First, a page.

1. Three points have been argued before us. We agree with the District Judge that there were no partners not joined and that the suit is not bad for non-joinder. We also agree with him that the contract was not rescinded by reason of the failure of the plaintiff to make stipulated payments.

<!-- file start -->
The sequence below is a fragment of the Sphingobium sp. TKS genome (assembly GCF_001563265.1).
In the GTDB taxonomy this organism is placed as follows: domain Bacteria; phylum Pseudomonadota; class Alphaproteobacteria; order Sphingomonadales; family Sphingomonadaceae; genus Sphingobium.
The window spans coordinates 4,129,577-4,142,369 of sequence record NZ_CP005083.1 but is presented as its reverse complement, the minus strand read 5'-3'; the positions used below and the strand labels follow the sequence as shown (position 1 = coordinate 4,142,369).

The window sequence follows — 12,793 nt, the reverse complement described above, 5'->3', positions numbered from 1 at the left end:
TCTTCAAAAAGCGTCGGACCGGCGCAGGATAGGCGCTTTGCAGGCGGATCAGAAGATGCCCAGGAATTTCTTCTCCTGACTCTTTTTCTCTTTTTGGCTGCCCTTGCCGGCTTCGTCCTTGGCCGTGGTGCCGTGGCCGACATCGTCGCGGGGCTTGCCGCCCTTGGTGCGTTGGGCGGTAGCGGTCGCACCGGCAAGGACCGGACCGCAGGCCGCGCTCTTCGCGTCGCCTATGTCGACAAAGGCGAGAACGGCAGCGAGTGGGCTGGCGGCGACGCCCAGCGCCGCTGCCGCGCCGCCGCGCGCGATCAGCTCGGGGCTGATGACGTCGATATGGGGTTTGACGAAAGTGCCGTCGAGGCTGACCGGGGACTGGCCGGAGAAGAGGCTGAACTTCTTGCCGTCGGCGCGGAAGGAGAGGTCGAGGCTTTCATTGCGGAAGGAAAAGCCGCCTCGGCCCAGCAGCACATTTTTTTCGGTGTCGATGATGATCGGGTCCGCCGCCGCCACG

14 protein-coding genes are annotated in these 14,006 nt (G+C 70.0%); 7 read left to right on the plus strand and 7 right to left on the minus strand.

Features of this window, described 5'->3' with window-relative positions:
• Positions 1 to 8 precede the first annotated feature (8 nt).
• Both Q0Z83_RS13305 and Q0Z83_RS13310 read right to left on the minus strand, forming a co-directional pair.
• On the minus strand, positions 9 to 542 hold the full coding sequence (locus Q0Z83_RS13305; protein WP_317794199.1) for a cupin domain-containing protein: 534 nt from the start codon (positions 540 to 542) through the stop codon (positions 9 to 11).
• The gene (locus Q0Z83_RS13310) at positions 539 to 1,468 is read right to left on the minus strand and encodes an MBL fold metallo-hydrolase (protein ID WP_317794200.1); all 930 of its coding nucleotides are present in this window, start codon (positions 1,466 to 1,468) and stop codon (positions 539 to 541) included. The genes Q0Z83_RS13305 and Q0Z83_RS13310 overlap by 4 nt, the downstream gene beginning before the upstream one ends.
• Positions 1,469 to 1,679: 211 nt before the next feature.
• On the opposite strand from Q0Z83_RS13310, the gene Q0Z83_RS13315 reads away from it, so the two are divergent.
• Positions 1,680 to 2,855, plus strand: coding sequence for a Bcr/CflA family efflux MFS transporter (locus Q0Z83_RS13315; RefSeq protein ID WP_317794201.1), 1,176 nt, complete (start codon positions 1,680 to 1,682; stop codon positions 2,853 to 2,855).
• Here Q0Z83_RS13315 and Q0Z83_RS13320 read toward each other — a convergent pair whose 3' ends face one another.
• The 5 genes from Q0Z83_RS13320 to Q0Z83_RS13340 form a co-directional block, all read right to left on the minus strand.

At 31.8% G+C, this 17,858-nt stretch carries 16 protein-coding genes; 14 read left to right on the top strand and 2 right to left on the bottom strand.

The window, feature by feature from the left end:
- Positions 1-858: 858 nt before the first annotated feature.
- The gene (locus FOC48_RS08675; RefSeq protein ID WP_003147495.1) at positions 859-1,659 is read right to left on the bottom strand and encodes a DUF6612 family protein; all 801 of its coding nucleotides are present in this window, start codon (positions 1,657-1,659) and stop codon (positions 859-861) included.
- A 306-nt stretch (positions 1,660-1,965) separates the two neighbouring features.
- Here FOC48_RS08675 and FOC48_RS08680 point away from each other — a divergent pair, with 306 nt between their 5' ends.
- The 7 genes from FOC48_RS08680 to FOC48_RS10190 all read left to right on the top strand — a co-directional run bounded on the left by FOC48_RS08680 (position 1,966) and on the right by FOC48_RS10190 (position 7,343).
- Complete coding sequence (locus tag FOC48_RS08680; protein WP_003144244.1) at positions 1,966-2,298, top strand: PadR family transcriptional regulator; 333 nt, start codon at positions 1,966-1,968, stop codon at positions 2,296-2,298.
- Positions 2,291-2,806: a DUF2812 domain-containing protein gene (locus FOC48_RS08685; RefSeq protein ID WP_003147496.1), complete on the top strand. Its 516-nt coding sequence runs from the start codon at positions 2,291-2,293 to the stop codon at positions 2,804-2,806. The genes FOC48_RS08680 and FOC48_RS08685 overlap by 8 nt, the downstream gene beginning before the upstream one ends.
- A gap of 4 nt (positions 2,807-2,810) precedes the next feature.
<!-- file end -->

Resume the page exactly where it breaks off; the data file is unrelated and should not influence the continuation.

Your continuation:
2. Assuming that the defendant was liable in damages, it has been argued that one of the partners has since died and that as his death would in any case have put an end to the partnership, this fact must be considered in reduction of damages. Mr. Mayne in his Work on Damages lays down broadly that matters arising subsequently to the cause of action are inadmissible in reduction of damages and in Joyner v. Weeks (1891) 2 Q.B. 31 : 60 L.J.Q.B. 510 : 65 L.T. 16 : 39 W.R. 583 : 55 J.P. 725, it was observed by Fry, L.J., that as a general rule where a cause of action exists, the damages must be estimated with regard to the time when the cause of action came into existence. Applying this principle we think that the subsequent death of one of the partners cannot be taken into account and that in the words of Wright, L.J., in the same case at page 33, 'the suggested kind of ademption of loss appears to us to be too remote, uncertain and accidental to be properly made the ground of decision.' The appeal fails and is dismissed with costs, The memorandum of objections is also dismissed with costs.